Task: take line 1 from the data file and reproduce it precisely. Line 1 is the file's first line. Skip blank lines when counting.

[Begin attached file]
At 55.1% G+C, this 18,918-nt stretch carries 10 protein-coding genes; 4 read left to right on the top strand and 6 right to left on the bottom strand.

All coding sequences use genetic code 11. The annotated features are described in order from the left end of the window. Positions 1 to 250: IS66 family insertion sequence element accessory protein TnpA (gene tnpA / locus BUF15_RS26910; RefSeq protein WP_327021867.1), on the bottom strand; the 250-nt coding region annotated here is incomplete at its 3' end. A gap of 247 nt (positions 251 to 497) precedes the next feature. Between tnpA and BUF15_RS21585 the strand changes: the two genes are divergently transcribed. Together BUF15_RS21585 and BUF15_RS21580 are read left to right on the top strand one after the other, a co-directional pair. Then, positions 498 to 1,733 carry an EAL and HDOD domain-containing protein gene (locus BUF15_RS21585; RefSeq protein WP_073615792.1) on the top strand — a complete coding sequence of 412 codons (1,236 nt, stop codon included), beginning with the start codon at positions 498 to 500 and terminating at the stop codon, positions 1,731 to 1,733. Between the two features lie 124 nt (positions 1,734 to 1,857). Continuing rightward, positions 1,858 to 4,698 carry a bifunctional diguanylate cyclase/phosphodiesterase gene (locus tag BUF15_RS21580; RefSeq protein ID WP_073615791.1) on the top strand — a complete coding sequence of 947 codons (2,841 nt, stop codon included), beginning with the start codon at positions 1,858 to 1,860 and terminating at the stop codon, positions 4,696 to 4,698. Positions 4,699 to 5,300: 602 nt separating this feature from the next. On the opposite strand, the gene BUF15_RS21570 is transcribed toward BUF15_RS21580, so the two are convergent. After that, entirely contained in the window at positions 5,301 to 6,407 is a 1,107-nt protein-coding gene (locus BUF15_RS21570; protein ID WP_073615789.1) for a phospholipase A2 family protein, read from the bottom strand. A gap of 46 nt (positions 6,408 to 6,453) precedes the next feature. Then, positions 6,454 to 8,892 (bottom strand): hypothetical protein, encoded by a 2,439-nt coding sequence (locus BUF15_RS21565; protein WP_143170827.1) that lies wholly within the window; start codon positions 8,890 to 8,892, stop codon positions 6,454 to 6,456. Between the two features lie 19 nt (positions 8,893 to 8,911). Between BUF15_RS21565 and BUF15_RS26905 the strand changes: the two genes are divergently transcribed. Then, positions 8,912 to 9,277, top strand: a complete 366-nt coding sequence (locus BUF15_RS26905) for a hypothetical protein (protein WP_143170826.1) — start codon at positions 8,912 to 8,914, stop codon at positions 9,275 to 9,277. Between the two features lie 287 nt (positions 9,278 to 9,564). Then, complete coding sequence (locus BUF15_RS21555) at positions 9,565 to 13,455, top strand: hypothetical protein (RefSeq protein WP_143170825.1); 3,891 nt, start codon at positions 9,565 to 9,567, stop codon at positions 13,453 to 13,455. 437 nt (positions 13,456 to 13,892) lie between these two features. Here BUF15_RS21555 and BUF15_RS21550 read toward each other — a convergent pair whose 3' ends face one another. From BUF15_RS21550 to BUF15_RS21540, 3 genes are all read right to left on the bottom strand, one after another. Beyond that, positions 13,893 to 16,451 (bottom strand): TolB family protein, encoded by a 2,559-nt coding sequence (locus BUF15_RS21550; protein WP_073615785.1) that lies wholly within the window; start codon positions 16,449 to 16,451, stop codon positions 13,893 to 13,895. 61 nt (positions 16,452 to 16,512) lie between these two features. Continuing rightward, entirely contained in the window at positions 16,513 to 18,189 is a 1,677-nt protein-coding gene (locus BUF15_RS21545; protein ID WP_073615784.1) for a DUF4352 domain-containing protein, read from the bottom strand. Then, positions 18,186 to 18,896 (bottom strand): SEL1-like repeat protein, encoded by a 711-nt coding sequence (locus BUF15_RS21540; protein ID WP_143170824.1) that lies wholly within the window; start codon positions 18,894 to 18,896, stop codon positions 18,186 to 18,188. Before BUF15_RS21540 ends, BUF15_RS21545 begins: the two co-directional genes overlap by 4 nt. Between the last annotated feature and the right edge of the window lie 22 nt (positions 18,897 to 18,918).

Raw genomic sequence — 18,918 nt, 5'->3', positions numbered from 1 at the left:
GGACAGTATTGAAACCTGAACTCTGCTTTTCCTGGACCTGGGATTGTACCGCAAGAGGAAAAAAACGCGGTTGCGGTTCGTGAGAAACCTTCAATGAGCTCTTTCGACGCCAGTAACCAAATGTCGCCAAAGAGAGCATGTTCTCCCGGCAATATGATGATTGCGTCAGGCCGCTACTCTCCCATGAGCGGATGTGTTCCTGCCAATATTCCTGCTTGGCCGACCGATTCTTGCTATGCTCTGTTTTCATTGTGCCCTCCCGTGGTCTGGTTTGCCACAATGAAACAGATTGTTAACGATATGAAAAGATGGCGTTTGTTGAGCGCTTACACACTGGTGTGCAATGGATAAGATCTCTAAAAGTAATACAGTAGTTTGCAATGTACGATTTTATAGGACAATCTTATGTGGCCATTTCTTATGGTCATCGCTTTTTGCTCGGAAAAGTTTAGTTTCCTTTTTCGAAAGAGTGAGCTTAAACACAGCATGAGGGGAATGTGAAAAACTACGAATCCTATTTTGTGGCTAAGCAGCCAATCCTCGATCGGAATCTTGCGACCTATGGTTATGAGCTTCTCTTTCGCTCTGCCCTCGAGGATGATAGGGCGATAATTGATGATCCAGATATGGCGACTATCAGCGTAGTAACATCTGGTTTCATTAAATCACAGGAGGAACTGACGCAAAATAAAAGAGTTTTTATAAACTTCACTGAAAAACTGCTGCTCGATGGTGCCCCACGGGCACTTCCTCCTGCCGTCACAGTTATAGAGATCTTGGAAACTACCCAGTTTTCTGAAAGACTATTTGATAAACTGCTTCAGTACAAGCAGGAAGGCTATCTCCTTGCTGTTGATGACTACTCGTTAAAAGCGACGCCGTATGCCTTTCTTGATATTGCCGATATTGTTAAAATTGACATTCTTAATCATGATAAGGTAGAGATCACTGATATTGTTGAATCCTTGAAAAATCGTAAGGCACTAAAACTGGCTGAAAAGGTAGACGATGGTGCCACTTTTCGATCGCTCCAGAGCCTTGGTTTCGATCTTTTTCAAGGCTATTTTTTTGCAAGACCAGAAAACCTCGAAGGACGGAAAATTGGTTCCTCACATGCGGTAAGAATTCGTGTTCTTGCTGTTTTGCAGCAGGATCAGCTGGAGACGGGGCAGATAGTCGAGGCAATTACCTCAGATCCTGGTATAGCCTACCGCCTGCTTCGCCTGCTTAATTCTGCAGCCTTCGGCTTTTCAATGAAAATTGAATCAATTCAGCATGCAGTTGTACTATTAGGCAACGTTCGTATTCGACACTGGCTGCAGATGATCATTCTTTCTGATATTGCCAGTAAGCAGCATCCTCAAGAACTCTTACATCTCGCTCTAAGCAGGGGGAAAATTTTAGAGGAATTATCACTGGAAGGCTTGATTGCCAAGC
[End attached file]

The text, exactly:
At 55.1% G+C, this 18,918-nt stretch carries 10 protein-coding genes; 4 read left to right on the top strand and 6 right to left on the bottom strand.